Business secretary Vince Cable and minister for skills John Hayes have launched a £50m-a-year fund to help businesses “develop the skills they need to drive growth”. But is this really the most efficient use of funds?
The Department for Business thinks so. In partnership with private businesses and business groups, the Growth and Innovation Fund will invest in new training for firms to overcome barriers to growth within their own sectors.
The funding could deliver new training to boost productivity, enable industries to set up new professional standards, or support or extend National Skills Academies, the Department for Business (BIS) says.
“We need to tackle the skills shortages that hold companies back,” says Vince Cable. “Through this fund, we will support employers that take collective action to overcome these blockages to expansion. By putting the employer voice at the heart of the process, we will reward inventive approaches to training that deliver real help to get business moving.”
BIS will invest up to £50m per year in partnership with businesses, whose investment alongside Government could deliver a total of up £100m a year.
The Growth and Innovation Fund will be delivered in partnership by the UK Commission for Employment and Skills (UKCES) and the Skills Funding Agency (SFA), and invites proposals from employer organisations, professional bodies and trade associations.
The prospectus – published this morning – outlines three types of project where GIF funding and employer investment can be brought together:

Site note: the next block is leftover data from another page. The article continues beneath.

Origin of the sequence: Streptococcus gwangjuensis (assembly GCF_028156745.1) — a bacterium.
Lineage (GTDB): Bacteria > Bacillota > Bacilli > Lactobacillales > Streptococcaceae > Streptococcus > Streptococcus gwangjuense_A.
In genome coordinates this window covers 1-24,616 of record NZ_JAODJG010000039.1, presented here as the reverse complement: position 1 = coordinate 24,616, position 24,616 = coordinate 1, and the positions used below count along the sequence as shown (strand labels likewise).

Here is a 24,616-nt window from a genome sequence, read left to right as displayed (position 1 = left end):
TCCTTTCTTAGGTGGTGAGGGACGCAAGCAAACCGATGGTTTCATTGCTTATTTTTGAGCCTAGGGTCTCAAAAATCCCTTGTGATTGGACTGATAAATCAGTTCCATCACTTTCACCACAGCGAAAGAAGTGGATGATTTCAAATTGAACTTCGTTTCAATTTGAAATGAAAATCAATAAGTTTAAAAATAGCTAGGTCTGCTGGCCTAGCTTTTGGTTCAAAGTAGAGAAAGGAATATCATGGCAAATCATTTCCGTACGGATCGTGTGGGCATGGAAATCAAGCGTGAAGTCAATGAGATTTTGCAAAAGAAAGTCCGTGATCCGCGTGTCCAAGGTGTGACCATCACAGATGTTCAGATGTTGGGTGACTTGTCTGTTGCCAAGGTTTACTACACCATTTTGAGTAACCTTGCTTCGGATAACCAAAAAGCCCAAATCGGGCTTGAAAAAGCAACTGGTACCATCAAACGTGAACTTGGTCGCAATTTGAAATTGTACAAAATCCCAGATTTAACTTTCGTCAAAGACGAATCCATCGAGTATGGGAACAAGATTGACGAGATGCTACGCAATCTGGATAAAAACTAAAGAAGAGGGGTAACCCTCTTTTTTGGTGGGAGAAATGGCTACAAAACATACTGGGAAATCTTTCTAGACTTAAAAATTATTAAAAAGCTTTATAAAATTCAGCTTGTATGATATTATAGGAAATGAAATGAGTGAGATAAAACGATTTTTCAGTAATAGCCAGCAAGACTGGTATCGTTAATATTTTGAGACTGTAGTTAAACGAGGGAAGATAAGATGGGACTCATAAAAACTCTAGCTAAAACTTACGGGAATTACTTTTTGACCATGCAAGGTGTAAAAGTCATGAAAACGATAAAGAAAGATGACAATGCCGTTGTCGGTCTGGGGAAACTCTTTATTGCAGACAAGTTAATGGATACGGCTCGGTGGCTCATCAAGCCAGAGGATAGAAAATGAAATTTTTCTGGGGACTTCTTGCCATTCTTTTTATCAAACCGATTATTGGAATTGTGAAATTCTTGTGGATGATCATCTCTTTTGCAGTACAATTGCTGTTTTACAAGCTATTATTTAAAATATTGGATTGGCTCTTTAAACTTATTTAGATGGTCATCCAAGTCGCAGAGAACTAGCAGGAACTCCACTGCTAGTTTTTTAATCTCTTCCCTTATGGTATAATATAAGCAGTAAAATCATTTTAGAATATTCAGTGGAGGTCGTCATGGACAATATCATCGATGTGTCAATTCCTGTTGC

- “Best Market Solutions”, which will invest in the best innovative ideas to drive enterprise and remove skills barriers to growth, including through the introduction of new voluntary professional standards and voluntary training levies;
- National Skills Academies, expanding the successful network of National Skills Academies, which already exist in 16 sectors such as environmental technology, railway engineering and retail;
- Joint Investment Programme, bringing together employer and public investment in specific training projects which improve business productivity and growth, or address skills gaps and shortages.
“Government investment in skills works best for individuals and communities when it responds directly to employers’ needs,” adds John Hayes, the minister for skills.
While the premise of the Growth and Innovation Fund seems fair – after all, giving employers control of their own destinies is a good thing in our books – is this type of programme really the most efficient use of funds today?
Training is an important part of business growth, but are there not other priorities that must be tackled beforehand What are your views?